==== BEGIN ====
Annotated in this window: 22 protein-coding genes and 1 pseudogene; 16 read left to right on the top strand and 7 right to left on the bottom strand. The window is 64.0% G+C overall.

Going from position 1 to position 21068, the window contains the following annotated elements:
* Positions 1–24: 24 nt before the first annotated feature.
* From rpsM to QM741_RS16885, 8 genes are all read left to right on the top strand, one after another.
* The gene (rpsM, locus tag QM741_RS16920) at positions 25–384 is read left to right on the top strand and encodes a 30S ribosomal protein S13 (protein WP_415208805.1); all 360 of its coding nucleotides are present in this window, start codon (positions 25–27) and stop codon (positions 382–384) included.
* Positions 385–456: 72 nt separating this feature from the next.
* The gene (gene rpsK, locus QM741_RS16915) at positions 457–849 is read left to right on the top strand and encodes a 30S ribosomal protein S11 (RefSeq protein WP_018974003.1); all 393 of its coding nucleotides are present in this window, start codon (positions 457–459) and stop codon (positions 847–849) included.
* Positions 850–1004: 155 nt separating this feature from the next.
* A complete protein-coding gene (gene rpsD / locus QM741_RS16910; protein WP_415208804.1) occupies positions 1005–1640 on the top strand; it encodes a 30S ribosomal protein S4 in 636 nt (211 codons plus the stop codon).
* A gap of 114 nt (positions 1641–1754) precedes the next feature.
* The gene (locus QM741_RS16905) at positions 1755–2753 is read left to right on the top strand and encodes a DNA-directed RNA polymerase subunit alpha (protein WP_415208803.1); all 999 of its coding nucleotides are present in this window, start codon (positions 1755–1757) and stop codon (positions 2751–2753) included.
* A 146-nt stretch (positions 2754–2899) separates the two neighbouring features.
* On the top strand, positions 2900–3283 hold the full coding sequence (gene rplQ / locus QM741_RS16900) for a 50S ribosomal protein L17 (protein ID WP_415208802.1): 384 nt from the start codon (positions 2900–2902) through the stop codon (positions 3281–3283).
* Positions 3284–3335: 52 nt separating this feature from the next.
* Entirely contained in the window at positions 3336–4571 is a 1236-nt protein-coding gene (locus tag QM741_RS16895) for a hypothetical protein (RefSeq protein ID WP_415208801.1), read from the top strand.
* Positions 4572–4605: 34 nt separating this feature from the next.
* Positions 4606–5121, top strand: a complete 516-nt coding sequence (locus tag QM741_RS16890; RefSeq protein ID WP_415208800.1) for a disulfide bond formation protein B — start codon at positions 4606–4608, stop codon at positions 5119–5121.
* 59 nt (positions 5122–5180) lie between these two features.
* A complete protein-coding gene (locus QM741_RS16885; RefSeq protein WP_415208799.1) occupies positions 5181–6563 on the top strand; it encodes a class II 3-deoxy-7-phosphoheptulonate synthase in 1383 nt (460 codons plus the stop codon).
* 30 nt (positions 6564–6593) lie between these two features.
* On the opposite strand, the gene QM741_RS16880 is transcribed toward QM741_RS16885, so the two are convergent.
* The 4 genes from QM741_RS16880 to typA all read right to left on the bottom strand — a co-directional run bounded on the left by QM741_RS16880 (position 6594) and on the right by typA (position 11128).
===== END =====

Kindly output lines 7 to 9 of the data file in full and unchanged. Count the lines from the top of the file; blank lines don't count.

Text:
* The gene (gene rpsK, locus QM741_RS16915) at positions 457–849 is read left to right on the top strand and encodes a 30S ribosomal protein S11 (RefSeq protein WP_018974003.1); all 393 of its coding nucleotides are present in this window, start codon (positions 457–459) and stop codon (positions 847–849) included.
* Positions 850–1004: 155 nt separating this feature from the next.
* A complete protein-coding gene (gene rpsD / locus QM741_RS16910; protein WP_415208804.1) occupies positions 1005–1640 on the top strand; it encodes a 30S ribosomal protein S4 in 636 nt (211 codons plus the stop codon).